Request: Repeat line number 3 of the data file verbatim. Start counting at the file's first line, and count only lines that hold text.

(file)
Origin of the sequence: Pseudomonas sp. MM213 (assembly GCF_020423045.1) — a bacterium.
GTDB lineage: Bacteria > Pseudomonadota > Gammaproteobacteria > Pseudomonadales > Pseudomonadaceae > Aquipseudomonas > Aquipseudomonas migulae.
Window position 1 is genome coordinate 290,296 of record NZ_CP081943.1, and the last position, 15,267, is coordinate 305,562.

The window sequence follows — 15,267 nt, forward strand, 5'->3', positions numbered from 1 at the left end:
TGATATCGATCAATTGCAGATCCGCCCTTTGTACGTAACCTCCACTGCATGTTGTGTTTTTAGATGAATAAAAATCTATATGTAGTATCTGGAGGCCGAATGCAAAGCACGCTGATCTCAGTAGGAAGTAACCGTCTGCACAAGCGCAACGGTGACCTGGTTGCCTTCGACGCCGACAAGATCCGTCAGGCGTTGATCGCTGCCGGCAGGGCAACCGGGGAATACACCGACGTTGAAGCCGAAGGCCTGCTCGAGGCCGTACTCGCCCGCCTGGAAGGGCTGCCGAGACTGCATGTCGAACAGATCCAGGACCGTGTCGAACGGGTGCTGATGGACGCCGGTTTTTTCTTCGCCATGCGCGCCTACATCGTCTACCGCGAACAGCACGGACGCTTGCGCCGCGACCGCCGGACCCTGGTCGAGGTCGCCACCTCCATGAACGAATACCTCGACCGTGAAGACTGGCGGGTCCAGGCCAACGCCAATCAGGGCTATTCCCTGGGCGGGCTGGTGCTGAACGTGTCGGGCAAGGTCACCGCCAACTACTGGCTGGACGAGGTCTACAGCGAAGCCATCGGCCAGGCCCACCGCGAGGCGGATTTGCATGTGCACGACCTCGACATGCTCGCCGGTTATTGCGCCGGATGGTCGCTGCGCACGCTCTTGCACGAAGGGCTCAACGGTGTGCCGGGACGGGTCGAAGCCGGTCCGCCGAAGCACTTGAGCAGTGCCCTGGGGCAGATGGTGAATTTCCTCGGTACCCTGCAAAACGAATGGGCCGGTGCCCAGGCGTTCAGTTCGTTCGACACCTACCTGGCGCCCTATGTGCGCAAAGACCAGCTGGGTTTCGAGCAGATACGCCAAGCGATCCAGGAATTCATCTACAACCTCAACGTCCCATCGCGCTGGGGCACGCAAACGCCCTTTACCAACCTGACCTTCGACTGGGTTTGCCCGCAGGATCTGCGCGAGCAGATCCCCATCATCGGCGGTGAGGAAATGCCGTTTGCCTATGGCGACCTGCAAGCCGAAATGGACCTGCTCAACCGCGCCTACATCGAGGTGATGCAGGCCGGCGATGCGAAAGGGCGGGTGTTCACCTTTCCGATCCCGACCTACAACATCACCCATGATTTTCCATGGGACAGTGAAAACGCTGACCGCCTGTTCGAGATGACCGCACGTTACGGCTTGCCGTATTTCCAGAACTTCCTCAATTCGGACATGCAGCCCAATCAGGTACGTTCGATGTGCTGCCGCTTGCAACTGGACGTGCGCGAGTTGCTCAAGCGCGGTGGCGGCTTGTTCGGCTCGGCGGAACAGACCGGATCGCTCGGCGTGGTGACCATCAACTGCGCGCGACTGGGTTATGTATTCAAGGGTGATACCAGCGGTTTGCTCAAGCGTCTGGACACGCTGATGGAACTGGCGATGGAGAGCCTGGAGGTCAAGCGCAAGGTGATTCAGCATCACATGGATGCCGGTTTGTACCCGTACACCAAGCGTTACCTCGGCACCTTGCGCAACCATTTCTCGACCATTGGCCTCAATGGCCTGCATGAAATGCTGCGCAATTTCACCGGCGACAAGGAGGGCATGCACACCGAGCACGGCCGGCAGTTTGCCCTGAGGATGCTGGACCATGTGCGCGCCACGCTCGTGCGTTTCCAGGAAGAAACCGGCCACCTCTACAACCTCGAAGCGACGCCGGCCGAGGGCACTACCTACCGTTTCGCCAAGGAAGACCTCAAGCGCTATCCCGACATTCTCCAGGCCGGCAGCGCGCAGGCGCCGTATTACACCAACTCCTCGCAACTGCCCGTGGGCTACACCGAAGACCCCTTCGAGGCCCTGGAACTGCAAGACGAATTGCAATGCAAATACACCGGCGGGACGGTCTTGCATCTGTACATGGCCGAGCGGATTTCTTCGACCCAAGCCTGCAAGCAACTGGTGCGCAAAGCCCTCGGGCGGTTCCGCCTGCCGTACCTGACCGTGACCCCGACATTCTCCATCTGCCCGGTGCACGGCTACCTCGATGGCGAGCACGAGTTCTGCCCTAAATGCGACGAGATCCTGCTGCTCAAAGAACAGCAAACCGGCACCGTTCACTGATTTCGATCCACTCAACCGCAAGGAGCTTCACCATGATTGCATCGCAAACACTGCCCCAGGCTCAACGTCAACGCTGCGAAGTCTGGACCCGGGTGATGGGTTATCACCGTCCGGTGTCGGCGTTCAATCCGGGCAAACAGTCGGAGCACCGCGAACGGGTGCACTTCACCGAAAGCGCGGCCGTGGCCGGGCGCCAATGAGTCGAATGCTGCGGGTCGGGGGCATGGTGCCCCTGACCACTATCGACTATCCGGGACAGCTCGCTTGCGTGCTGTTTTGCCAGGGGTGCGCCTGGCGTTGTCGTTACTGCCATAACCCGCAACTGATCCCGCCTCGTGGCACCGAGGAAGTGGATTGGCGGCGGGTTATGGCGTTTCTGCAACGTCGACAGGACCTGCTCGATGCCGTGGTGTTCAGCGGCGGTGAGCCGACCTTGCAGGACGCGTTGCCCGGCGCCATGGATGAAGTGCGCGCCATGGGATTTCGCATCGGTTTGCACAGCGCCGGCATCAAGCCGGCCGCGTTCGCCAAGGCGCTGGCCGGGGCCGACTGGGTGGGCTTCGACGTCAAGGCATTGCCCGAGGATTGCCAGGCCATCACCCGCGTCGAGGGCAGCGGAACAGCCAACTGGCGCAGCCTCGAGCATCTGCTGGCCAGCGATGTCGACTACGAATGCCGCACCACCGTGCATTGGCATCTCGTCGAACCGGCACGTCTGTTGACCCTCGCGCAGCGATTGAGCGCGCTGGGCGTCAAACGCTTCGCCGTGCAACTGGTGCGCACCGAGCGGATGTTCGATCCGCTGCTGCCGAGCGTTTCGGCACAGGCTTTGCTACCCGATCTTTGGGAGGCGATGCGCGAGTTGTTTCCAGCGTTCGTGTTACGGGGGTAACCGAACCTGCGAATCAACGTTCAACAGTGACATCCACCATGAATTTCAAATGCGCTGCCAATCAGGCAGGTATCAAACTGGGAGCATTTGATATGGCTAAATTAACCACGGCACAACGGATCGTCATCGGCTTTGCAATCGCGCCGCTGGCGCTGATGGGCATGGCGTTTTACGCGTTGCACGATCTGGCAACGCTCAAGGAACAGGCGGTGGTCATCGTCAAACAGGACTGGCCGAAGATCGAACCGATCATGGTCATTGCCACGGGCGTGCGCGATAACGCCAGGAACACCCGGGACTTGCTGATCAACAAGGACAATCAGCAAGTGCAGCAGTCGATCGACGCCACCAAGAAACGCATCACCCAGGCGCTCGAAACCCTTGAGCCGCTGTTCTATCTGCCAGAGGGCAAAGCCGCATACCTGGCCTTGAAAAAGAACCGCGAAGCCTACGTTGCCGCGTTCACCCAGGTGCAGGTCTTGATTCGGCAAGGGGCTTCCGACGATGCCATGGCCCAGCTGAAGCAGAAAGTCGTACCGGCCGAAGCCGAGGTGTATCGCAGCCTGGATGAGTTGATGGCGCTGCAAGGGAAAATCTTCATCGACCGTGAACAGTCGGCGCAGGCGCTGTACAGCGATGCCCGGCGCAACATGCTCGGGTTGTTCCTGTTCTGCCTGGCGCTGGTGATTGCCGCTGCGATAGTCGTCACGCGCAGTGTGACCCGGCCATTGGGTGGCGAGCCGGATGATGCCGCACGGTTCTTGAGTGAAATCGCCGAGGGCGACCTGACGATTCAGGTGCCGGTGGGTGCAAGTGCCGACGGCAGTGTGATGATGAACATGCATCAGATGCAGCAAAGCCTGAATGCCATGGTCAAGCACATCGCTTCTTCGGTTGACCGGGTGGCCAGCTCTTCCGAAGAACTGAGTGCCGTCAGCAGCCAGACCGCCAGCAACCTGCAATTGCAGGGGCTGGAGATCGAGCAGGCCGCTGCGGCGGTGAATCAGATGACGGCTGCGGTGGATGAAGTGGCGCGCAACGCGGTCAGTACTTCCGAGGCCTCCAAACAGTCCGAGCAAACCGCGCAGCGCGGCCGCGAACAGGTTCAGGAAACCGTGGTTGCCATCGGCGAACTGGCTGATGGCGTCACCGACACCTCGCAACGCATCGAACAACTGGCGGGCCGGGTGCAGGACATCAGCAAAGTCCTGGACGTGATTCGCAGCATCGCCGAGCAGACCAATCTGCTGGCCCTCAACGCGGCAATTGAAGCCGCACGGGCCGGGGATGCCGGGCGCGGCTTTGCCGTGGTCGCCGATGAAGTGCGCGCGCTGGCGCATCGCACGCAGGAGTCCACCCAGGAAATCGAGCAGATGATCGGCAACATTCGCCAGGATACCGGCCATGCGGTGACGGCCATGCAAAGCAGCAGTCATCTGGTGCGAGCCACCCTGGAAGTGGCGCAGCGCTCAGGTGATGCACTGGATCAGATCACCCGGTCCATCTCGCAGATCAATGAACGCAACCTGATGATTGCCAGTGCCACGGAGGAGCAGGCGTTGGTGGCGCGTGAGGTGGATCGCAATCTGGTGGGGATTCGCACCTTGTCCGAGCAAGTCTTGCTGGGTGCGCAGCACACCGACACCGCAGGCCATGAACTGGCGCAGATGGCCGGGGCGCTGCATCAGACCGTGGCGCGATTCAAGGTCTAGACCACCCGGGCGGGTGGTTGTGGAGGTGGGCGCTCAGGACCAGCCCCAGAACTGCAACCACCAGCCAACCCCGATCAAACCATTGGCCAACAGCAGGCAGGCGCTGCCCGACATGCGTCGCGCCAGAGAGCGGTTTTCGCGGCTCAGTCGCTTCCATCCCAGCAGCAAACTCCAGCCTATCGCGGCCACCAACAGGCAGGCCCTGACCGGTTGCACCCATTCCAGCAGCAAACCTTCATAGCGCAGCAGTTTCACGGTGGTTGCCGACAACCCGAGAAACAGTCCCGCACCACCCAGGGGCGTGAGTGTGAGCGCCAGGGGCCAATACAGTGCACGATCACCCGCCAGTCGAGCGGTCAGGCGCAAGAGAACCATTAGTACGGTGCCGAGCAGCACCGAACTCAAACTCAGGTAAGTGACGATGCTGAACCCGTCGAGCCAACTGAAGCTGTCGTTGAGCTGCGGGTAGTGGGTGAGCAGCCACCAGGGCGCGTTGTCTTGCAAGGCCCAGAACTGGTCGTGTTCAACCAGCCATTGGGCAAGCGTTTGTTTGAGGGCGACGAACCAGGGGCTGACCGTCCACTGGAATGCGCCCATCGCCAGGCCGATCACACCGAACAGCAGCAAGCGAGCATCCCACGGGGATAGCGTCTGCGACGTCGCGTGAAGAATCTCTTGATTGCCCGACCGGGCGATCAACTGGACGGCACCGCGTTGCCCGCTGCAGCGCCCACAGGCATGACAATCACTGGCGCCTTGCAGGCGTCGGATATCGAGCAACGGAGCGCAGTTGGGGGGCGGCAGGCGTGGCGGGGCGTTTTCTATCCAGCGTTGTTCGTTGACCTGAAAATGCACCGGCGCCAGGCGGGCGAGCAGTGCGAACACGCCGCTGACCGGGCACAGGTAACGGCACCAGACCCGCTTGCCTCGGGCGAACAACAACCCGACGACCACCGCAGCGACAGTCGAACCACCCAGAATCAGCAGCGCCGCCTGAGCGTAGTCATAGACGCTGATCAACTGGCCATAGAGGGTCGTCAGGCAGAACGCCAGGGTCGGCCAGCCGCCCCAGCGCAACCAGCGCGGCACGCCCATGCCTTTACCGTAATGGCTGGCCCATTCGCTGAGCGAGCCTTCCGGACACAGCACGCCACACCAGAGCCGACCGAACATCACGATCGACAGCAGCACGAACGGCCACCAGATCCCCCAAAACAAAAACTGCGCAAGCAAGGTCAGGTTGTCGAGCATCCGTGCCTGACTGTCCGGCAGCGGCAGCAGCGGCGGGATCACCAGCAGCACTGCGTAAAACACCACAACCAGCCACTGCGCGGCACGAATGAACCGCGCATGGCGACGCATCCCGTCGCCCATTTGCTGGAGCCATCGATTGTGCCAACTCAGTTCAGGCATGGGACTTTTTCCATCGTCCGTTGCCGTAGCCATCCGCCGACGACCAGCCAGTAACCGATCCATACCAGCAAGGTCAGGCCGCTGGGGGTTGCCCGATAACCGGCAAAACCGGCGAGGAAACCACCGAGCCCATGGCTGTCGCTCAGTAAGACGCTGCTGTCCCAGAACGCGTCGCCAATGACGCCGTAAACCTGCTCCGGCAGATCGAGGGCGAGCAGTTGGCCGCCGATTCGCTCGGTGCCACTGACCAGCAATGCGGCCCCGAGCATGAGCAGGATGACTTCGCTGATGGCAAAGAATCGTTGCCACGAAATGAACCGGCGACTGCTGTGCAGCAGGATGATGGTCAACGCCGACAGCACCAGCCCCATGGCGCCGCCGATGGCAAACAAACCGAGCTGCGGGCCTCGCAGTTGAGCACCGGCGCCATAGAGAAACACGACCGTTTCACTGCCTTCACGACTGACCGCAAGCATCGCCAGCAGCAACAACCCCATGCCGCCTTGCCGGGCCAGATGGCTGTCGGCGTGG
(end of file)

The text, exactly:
Window position 1 is genome coordinate 290,296 of record NZ_CP081943.1, and the last position, 15,267, is coordinate 305,562.